The point needs to be emphasized: I think this is the best route for the pro-choice advocate to try to go to avoid the conclusions of the dilemma, but if they do go down this route it raises even more questions for their position. First, if we suppose that dependency must be on a person to be morally relevant, than it undermines the notion of dependency as the reasoning for allowing abortion to begin with. For, in this case, it would be the person grounding the moral status, not the dependency. Second, to embrace this horn means that the pro-choice advocate is effectively granting that the unborn has some right to live, so long as it is not in this relevant state of dependency. This is a startling admission, and it must be emphasized that this means, frankly, that according to the pro-choice advocate a being with a right to live has that right suspended so long as a valid “dependency criterion” can be met. The implications of this would be enormous.
Moreover, if we grant that the second horn may be embraced by means of saying that if dependency is removed, then it follows that any possible way to remove the dependency situation, if such a way could become reality, makes abortion impermissible.
Now, suppose further there were a foundation that was willing and able to pay for anyone (anywhere and anytime) to move their unborn into an artificial womb rather than abort the fetus. For the sake of argument, we will assume this is a risk-free type of procedure, with relevant clinical test results, etc., etc. This strengthens the dilemma posed above because at this point, there is effectively no dependency upon mothers beyond conception. For, the moment a woman finds she is pregnant, she could phone this foundation and transfer the unborn to an artificial womb, relinquish any claim to parental rights, and be done. But if this were the case, then dependency would in a sense no longer exist. The unwanted pregnancy could immediately be ended without the termination of the fetus.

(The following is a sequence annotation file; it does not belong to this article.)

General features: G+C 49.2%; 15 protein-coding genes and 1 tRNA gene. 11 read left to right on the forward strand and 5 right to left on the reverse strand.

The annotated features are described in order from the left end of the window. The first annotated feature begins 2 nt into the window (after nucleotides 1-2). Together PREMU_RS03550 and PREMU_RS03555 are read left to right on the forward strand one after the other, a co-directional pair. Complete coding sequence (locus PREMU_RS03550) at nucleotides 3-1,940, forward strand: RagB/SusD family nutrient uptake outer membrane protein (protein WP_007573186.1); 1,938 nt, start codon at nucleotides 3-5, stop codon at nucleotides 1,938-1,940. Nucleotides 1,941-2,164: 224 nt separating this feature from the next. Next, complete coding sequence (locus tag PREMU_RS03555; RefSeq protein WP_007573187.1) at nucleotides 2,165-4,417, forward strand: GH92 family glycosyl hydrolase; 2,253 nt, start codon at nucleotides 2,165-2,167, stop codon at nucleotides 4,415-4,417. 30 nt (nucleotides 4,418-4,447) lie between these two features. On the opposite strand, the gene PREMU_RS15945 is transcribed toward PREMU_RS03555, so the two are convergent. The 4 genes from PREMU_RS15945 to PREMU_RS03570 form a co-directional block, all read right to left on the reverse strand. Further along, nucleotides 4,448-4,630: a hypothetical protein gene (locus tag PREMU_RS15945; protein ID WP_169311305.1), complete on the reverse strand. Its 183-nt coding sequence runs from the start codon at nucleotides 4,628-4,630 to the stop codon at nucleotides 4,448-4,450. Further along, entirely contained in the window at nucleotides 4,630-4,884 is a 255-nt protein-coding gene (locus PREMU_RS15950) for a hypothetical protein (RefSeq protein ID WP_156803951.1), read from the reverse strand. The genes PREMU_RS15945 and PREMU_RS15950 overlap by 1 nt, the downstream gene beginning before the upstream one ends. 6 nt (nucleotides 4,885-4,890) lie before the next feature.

Once again, it seems that in this situation only the location of the unborn remains relevant, should the pro-choice advocate wish to maintain the right to abort. The mother could choose to end her pregnancy by transferring the unborn and all rights/knowledge of/etc. thereof elsewhere at any point.
I realize that some may object and say that having a surgical procedure is an inconvenience, no matter how safe, quick, successful, secret, etc. it might be. But at that point I must wonder where the line is drawn for abortion. After all, if the scenario envisioned above really did exist, and someone really did want to maintain the right to abort, what they would have to be saying is that something thought to be inconvenient alone is enough to abort. Setting aside the fact that abortion is also a procedure–and one with risks–at this point I think I would point out that the dependency argument has been shown to be mistaken, because the pro-choice advocate must now base his or her argument upon the “convenience” of the mother.
It appears to me that the only recourse the pro-choice advocate has with regard to the dependency argument is to argue that location really is a relevant criterion for allowing for abortion. But in that case, dependency ceases to be the factor which grounds the right to abort, and thus the dependency argument fails.
I’m fairly sure I’ve read a similar argument to the one I present here somewhere. However, I do not remember where I may have read it and regret to omit a reference to it here.
The image is courtesy of Wikipedia Commons.